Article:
Dorothy is accompanied by Sophia to visit Dr. Chang. She is relieved when Dr. Chang diagnosis Dorothy's condition as chronic fatigue syndrome (CFS), which is relatively new in the medical world and often dismissed by other doctors since there are no obvious signs that can be seen, and doctors can often blame the victim for failing to diagnose anything. He tells her that so far there is no cure, and that she simply has to live with it and treat her symptoms individually. Despite this, Dorothy is relieved to finally identify what she has.

At home again, Blanche is angry to receive another rejection letter from a publisher to publish her novel. She is also offended at the rejection letters being form letters, saying that they could not even give her any concrete reason and that she could take any harsh criticism thrown her way. Rose tries to comfort Blanche again, telling her that being kind and loving is enough to define a person when Blanche worried that she would not have anything to define herself after her looks fade, which was a pretense for her desire to be a novelist. Blanche dismisses Rose as simply spouting more "Minnesotan crap," which sets Rose to tell Blanche off for always criticizing her upbringing and culture, and that Blanche is no better than her. Blanche is stunned silent, but when Rose asks "Was I too harsh?", Blanche smiles at her.

Later that night, Blanche takes the rest of the girls out to dinner to celebrate finally discovering her diagnosis. As they drink champagne, Dorothy spots Dr. Budd also having dinner with his wife. She rounds on him, giving an impassioned testimony of how she was made to feel crazy and a fool for seeking his help. When she mentions that she may have been taken more seriously if she were a man, Dr. Budd makes an attempt to interrupt Dorothy to leave, but is silenced by his own wife. Dorothy continues on, remarking that he had lost his humanity as a doctor, and wishes that if he were one day seriously sick himself, that he receive the care of a doctor better than he is. She then returns to the girls to make a toast with their champagne, but all of them are shocked when Rose reveals it costs them $430 a bottle. Sophia then spikes her own glass with excess salt, complaining to the waiter to taste the quality, and getting their entire meal comped.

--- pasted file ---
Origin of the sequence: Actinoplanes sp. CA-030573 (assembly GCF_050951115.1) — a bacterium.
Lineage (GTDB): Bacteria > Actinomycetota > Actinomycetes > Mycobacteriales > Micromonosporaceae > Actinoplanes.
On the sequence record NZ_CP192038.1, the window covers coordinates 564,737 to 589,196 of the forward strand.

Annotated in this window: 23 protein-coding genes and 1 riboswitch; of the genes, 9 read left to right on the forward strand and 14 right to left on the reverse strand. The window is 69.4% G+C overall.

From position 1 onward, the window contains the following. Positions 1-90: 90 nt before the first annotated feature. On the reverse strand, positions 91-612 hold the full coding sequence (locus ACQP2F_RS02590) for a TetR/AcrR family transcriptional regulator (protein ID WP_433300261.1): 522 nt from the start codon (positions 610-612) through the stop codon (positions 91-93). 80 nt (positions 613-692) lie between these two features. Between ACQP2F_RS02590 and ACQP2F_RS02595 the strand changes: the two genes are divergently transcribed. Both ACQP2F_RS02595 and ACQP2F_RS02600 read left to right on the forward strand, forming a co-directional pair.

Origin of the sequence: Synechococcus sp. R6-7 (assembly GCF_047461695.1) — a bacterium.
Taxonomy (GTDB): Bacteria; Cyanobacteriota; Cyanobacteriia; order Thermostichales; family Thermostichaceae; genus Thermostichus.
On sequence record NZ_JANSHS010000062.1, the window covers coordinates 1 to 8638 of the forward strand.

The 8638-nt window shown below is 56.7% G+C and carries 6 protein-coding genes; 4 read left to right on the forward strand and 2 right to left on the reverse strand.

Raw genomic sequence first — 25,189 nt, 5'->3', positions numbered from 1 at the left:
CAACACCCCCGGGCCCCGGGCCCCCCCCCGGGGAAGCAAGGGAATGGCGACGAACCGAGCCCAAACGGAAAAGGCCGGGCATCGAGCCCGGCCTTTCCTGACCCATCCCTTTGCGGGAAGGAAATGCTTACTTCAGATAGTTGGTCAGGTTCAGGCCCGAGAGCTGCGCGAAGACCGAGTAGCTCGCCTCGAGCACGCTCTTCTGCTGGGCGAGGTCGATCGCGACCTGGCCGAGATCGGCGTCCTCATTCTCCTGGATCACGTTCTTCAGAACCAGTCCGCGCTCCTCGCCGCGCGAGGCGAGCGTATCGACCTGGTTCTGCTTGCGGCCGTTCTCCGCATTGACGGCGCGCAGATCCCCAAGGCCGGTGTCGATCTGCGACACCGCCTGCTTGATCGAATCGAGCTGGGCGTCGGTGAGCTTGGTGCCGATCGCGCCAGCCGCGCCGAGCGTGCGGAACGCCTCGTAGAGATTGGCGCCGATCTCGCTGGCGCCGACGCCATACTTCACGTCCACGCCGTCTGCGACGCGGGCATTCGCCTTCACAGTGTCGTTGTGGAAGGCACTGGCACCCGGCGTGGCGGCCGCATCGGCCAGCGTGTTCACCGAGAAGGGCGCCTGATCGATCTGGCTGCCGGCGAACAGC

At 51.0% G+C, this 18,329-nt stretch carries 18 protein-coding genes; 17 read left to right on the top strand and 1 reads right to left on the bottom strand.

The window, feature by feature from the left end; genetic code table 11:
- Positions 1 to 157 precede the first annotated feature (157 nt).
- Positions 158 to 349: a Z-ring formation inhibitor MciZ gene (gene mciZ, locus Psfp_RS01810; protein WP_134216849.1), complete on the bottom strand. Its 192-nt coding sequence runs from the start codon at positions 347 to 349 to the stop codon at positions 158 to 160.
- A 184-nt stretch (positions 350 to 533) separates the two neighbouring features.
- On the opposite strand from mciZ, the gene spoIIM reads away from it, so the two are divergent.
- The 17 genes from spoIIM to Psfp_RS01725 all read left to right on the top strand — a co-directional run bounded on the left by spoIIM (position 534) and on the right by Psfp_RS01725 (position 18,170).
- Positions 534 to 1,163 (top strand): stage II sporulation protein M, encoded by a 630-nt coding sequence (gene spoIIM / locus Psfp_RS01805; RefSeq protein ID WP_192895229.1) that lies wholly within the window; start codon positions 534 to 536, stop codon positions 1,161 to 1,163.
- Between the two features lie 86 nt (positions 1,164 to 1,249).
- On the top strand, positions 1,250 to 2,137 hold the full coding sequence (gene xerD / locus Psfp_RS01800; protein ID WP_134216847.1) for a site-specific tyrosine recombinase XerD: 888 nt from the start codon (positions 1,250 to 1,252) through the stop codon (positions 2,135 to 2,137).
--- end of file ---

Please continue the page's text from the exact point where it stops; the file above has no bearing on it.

Guest Cast[]

  • Dr. Stevens - Jeffrey Tambor
  • Dr. Budd - Michael McGuire
  • Dr. Harry Weston - Richard Mulligan
  • Dr. Chang - Keone Young


  • Nielsen ratings - 34,800,000 viewers (4th place in the weekly ratings).
  • On the original episodes, this episode marks the start of an updated opening sequence. Rue McClanahan and Estelle Getty now have new clips during their credit. (When shown in Lifetime syndication, this version of the opening is shown only during several episodes from Season 7).
  • Series creator Susan Harris based this two-part episode on her own experiences with chronic fatigue syndrome.
  • Chronic fatigue syndrome was officially classified by the CDC in 1987, which had previously been labeled as "myalgic encephalomyelitis" and still used in other parts of the world.